The Russia-Ukraine fallout
Just when we thought our economy was finally getting over the deep pandemic shock, now comes the Russian invasion of Ukraine, whose shock waves have yet to be clearly understood and assessed. Our direct economic linkages with both countries are actually minimal, but the impact of the conflict’s global repercussions is likely to be the greater threat to our economy and our people. Added to already elevated oil and commodity prices worldwide and financial pressures stemming from high levels of global debt especially in the United States, the ride coming out of the pandemic crisis promises to be anything but smooth. And for small economies like ours, the ride could be even rougher.
How would we be directly impacted by the Russia-Ukraine conflict? Based on our official foreign trade statistics, our exports to Russia were a relatively minimal $102.3 million in 2019, or a mere 0.1 percent of our total exports, mostly in the form of office machine parts, electrical transformers, and integrated circuits. But our imports from them were nearly ten times as much in value, at $985.8 million or 0.9 percent of total imports, mostly semi-finished iron, petroleum, and wheat. To Ukraine, we exported a miniscule $4.8 million worth of products, mostly integrated circuits, scrap plastic, and processed fruits and nuts. But we imported 57 times as much from them, amounting to $272.4 million or 0.2 percent of our total imports, mostly wheat, semi-finished iron, and sawn wood. Ukraine was actually the fourth largest source of our total cereal imports in 2020, and the third largest for wheat, while Russia supplies about a sixth of our oil imports.
There is hardly any trade in services between the Philippines and these two countries. Our recorded foreign direct investments from them are likewise negligible ($110,000 from Russia and $10,000 from Ukraine in 2019). Last year, remittances amounted to $2.3 million from Russia and $121,000 from Ukraine, with just over 350 Filipinos known to be residing in the latter (and now being evacuated), according to the Department of Foreign Affairs. All told, direct impacts of the invasion owing to disruption of trade, investment, and remittances would appear minimal.
However, it is actually the indirect impacts of the Russia-Ukraine conflict, and Western moves in response to it, that could well pose the bigger problem for us through their repercussions on the global economy and markets. With Russia and Ukraine together producing about a quarter of the world’s wheat, this is one commodity whose global flows and prices will be affected by the war-induced disruption of supplies from these two major producers. Thus, even though we might readily source from elsewhere the wheat imports lost from Ukraine suppliers, the likely spike in world wheat prices will raise the price of flour, hence bread and other baked goods. It will also push up the price of animal feeds where wheat is a major ingredient, which will in turn lead to higher meat prices. The world is in for elevated food prices over the following months, which for us had already been happening in the past year due to our own internal problems with steep declines in livestock and fisheries supplies.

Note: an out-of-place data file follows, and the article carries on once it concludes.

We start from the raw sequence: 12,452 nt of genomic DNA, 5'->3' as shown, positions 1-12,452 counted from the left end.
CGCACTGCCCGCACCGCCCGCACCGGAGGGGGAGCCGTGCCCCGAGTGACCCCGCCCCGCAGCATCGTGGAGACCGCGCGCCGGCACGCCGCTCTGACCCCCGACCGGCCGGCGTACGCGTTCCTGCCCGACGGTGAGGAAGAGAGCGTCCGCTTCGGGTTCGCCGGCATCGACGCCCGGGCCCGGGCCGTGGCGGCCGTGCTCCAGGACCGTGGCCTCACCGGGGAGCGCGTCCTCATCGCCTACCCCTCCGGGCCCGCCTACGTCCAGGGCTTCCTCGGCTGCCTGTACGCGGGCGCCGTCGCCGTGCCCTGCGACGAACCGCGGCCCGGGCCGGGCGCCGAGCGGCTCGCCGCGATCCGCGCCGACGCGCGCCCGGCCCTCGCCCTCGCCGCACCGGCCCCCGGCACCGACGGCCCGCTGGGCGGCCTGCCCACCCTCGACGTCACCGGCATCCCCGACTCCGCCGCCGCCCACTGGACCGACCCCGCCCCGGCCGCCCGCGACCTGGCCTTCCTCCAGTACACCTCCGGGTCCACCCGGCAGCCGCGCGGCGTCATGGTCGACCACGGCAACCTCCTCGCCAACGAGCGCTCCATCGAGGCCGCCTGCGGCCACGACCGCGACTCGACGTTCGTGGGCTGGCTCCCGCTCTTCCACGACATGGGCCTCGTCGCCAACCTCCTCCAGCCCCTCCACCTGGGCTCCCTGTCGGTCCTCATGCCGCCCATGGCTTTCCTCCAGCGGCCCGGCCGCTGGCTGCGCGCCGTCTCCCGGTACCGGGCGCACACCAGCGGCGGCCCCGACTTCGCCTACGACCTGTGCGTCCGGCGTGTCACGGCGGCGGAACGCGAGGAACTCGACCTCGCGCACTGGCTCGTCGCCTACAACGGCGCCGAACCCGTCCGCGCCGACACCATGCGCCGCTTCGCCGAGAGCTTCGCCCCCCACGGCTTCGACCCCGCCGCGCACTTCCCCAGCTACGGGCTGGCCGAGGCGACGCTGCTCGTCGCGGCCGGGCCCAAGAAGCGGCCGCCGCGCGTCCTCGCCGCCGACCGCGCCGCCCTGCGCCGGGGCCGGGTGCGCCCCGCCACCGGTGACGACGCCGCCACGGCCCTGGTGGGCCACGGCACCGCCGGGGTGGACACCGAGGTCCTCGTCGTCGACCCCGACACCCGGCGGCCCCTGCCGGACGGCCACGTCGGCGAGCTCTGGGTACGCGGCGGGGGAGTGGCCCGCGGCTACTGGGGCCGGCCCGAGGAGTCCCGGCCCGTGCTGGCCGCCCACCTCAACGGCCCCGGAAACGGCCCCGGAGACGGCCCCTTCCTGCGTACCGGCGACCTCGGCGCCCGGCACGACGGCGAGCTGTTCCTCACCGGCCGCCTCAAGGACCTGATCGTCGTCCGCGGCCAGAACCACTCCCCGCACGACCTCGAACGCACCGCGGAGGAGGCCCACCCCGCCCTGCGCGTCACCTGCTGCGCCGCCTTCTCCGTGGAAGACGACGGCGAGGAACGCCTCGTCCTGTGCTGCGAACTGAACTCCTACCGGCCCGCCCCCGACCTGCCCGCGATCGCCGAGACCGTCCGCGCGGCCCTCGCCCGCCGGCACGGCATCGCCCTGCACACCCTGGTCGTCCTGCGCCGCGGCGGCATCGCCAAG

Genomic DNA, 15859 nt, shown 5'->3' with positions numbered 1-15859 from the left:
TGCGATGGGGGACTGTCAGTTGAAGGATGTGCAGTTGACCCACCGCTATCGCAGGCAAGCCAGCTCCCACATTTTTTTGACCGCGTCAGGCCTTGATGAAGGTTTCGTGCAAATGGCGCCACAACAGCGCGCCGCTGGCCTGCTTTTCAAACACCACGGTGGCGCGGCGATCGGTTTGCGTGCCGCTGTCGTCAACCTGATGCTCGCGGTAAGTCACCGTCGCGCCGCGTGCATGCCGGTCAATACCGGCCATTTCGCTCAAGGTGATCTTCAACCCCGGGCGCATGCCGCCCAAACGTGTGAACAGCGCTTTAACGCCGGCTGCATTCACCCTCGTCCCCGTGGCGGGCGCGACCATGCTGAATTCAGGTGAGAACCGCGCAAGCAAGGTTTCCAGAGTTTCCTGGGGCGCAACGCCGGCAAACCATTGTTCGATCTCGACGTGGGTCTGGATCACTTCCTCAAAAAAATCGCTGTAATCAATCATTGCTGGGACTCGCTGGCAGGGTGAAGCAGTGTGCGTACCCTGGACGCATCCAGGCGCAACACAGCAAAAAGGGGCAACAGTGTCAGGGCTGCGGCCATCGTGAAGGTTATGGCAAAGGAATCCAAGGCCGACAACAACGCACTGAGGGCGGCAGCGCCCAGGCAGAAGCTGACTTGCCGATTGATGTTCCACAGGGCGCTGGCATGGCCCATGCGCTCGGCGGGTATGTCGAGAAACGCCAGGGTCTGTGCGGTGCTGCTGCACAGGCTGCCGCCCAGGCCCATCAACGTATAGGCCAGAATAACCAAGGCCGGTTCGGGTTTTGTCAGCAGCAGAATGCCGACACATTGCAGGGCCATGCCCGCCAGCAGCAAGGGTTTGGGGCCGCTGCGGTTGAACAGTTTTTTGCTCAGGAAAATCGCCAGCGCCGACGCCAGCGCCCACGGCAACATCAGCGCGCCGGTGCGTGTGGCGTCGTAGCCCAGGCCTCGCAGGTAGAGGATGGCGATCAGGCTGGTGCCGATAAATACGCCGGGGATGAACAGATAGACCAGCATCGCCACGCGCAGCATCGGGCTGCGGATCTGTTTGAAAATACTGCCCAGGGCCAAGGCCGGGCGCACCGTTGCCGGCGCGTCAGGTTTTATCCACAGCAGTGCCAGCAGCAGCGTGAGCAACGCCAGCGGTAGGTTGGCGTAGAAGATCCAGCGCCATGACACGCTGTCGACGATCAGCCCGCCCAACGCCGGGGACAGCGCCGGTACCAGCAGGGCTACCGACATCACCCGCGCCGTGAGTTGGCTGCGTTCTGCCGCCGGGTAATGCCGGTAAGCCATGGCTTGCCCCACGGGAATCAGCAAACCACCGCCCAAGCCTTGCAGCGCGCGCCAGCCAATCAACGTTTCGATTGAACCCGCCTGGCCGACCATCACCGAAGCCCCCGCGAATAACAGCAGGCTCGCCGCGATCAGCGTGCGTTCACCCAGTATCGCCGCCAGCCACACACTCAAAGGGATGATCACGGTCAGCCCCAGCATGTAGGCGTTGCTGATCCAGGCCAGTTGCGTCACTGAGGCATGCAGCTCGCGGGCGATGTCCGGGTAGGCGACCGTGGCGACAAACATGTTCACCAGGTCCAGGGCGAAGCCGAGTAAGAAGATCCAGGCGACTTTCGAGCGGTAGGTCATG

On top of food, energy costs will rise further than they already have, with crude oil prices feared to go as high as $150 per barrel, especially if Russia’s large supplies of oil and gas are cut off from the market by Western sanctions. For a country like the Philippines that imports virtually all its fossil fuels, there will be major implications for electric power and transport costs. Still another vital commodity whose costs will further rise is nitrogen fertilizers, a by-product of petroleum refining, along with another key fertilizer component potash, of which Russia is a major source—in turn feeding further into surging food prices.
And so, even as our inflation has eased in recent months, we must brace ourselves as it turns for the worse yet again as the year unfolds. Our next president would have to hit the ground running, with the unenviable position of taking over the reins of a battered economy about to run through yet another gauntlet.
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